Execution: Cause Marketing Viral Video
Target: Mothers with young daughters
Reviewer: David Vinjamuri
On this viral video launched in the U.K., a series of rapid images from the fashion and beauty press and the media assaults the viewer. Intercut with these stills, we also see a woman on a scale gaining and losing weight rapidly and repeatedly. The spot concludes with a shot of schoolgirls walking across a street and a message saying, “Talk to your doctor before the beauty industry does.” The branding is for the Dove self-esteem fund.
In some ways, we like Onslaught – the evolution of the Campaign for Real Beauty – better than the original. By graphically showing us the effect of glamorized representations of beauty on young girls, Dove and the Campaign for Real Beauty get to the heart of the problem with the beauty industry today – that it is based on a rejection of one’s one body and an acceptance of unrealistic standards as the beauty ideal. The results are well-documented, from low self-esteem to anorexia and bulimia. This issue has gained momentum in the time since the original Campaign for Real Beauty was launched as fashion runways in Spain and other countries have banned models who are unhealthily thin.
Dove does a very good job of stepping back to the front of the line with the Onslaught viral video. This U.K. viral execution of Onslaught is most likely being used to test the waters for a larger global launch of the new campaign. It fits perfectly with the original branding strategy behind the Campaign for Real Beauty and will help Dove continue to solidify its hold on the moral center of the cultural debate over beauty standards.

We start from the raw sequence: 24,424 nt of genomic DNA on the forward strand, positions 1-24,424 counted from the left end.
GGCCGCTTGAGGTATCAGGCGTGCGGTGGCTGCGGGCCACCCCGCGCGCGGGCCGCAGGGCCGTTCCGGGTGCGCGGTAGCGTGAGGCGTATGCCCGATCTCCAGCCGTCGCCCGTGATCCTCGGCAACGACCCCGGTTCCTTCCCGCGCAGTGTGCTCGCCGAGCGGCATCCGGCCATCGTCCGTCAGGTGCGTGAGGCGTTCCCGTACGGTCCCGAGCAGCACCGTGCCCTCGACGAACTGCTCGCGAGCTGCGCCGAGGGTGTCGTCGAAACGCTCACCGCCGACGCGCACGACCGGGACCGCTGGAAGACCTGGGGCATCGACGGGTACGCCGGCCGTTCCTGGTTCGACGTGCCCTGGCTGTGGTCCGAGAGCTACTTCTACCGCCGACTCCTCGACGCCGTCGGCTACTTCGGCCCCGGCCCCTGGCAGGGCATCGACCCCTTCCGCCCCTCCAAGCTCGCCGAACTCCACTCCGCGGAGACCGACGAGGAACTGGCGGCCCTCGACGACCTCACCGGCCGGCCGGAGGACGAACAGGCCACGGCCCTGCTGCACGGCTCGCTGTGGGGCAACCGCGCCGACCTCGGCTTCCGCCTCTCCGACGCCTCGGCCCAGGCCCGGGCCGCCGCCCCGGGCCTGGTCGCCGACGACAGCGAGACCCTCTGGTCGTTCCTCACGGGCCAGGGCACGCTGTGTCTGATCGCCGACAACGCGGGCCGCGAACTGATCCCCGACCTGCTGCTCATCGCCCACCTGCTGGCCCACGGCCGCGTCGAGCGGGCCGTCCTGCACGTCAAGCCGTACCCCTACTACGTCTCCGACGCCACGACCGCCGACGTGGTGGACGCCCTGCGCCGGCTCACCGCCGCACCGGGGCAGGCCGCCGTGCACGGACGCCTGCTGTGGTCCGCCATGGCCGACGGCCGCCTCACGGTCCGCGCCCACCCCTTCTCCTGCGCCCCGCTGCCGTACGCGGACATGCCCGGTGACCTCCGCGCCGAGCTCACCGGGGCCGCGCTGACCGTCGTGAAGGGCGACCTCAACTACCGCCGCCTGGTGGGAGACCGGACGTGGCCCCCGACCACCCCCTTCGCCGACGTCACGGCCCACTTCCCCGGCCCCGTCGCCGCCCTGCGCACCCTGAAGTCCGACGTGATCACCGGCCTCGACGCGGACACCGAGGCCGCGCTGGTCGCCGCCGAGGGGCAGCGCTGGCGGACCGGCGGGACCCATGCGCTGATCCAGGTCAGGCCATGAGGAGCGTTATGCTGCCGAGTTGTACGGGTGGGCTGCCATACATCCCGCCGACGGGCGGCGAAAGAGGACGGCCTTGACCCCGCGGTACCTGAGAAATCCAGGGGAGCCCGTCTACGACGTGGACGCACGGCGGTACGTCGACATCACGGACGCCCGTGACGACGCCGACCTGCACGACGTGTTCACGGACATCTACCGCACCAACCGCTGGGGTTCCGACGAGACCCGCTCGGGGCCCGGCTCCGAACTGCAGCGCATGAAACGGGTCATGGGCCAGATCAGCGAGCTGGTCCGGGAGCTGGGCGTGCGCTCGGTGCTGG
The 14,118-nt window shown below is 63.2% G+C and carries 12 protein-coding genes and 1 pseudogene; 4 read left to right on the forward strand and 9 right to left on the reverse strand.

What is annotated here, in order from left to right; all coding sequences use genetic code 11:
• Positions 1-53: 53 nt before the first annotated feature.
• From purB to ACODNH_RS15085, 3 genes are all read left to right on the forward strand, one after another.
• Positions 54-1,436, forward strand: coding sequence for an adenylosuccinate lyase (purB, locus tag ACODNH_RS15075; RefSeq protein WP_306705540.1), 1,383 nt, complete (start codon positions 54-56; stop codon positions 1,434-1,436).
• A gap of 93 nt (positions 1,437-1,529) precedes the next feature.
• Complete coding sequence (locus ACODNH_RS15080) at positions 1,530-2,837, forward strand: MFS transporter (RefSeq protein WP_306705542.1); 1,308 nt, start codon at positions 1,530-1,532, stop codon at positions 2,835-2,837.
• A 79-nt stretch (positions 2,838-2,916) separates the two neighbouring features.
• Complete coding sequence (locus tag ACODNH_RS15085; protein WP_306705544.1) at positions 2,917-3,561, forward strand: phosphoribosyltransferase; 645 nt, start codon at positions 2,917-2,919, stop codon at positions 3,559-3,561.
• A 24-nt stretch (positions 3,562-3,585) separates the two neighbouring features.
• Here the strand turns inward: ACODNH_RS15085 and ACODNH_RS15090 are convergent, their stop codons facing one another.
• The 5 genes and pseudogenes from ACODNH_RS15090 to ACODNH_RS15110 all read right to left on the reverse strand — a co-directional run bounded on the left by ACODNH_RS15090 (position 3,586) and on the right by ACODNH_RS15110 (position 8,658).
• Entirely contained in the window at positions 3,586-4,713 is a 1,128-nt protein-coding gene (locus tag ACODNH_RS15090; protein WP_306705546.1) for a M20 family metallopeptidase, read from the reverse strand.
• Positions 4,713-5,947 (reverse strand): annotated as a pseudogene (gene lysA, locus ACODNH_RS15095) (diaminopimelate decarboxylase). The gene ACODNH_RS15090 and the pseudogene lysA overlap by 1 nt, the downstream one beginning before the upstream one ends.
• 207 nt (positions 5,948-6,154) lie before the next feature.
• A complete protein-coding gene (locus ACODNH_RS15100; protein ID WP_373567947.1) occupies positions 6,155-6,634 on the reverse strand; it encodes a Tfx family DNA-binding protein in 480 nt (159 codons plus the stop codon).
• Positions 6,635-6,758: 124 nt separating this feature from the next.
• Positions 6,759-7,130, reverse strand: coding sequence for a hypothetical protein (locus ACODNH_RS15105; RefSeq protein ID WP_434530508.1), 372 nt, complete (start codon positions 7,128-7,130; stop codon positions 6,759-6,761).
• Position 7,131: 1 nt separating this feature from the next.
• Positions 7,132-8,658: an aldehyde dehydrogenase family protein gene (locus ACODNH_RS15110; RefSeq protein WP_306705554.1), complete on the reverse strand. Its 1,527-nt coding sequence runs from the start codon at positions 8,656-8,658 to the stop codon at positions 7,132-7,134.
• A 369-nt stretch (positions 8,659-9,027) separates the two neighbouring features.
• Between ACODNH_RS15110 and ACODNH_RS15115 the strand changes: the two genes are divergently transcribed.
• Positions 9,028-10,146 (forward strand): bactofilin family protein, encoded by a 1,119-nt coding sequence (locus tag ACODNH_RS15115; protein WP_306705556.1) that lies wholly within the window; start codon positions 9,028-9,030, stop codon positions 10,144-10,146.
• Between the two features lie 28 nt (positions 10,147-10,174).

Dove may sadly underestimate the overall effect of this campaign on its business strategy and its brands. While the specific Dove brands which sponsor the campaign for real beauty may mirror its philosophy, Dove is still indisputably a beauty company. Many of the products the company makes fall into the category that the Campaign for Real Beauty is implicitly criticizing. They are not the worst offenders, but products meant to make you look younger, firmer or healthier all capitalize on low self-esteem and rest on dubious scientific ground. Dove should consider selling off lines which don’t meet the criteria for this campaign, and dedicating the company to products which fit the new brand promise.
Branding Bottom Line:
Brilliant campaign could save the brand and kill the company.